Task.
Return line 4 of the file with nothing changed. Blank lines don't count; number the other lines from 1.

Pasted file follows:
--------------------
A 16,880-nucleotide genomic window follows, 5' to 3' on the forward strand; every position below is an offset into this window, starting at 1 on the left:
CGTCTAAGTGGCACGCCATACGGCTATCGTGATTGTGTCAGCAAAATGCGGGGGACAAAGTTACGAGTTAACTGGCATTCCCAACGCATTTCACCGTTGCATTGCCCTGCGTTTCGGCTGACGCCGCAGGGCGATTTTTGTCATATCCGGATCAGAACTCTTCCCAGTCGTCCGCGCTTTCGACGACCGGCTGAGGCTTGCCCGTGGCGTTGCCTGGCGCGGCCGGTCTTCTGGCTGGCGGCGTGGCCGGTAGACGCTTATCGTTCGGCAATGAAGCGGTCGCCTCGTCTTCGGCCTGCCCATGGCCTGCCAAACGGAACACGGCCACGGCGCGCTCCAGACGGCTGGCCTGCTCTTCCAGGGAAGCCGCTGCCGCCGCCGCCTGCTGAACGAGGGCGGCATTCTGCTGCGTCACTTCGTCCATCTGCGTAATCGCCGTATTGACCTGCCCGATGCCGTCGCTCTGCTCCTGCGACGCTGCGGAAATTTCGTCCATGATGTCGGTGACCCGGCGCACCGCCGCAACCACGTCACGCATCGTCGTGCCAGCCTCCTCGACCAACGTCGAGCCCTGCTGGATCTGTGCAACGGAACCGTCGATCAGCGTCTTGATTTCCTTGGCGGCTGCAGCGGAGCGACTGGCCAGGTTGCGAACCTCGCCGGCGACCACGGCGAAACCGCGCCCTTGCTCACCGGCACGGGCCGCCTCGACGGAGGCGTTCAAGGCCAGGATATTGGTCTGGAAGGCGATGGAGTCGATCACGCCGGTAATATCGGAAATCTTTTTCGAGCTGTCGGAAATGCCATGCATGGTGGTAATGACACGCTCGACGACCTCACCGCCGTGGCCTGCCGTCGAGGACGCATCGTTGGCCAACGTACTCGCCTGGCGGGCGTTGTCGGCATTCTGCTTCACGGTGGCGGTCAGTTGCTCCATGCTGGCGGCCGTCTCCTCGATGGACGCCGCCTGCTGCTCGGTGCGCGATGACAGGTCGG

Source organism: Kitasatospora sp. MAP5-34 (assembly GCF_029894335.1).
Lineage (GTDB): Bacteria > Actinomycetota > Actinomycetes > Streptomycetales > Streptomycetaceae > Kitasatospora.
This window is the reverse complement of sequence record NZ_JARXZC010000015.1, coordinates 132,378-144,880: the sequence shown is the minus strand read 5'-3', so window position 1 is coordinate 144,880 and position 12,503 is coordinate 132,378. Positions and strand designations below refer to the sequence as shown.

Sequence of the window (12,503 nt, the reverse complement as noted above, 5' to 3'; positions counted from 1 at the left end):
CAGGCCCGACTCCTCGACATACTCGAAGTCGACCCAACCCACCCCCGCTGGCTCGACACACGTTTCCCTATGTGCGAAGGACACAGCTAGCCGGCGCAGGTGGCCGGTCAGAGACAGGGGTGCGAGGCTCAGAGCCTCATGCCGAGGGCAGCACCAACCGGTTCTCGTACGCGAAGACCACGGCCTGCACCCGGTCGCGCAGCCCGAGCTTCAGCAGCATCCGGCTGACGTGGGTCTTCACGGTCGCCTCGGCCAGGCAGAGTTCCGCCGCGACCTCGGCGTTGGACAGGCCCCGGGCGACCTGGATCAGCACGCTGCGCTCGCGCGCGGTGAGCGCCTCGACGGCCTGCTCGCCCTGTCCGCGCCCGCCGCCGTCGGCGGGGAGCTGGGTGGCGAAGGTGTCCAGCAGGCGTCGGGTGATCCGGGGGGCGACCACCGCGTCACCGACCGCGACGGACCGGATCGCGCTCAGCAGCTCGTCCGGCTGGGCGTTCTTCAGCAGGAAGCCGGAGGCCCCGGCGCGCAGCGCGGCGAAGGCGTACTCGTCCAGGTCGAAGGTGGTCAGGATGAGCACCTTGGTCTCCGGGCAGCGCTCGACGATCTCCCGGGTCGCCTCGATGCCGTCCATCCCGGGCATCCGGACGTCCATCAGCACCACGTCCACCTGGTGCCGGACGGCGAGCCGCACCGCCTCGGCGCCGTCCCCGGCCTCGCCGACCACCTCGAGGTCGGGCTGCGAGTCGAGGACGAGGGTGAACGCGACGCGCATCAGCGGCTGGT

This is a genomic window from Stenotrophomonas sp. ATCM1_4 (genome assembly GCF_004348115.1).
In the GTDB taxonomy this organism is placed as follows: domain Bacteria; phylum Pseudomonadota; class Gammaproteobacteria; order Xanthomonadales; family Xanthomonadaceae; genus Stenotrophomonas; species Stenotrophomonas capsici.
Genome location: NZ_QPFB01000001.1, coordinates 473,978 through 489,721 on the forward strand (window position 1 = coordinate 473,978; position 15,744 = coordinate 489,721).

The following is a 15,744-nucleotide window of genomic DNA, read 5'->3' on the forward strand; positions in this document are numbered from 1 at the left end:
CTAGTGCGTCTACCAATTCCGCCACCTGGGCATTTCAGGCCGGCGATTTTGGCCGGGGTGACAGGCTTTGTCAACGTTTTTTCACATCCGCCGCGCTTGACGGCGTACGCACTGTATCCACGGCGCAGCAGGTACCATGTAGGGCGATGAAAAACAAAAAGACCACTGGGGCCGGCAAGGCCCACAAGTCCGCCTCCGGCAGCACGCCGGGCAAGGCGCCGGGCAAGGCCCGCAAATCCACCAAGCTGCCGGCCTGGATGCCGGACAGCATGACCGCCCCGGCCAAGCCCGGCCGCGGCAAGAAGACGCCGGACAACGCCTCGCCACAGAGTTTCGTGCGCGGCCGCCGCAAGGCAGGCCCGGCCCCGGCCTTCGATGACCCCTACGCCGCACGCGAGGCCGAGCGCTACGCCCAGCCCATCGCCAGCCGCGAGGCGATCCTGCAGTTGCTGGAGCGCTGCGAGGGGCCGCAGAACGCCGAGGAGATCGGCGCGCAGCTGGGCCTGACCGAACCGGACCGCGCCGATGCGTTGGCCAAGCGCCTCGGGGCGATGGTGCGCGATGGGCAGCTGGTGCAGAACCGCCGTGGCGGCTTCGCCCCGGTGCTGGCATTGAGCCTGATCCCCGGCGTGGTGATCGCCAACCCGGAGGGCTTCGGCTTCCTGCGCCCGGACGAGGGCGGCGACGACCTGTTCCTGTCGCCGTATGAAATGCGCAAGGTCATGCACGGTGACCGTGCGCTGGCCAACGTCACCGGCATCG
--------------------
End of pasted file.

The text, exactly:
Lineage (GTDB): Bacteria > Actinomycetota > Actinomycetes > Streptomycetales > Streptomycetaceae > Kitasatospora.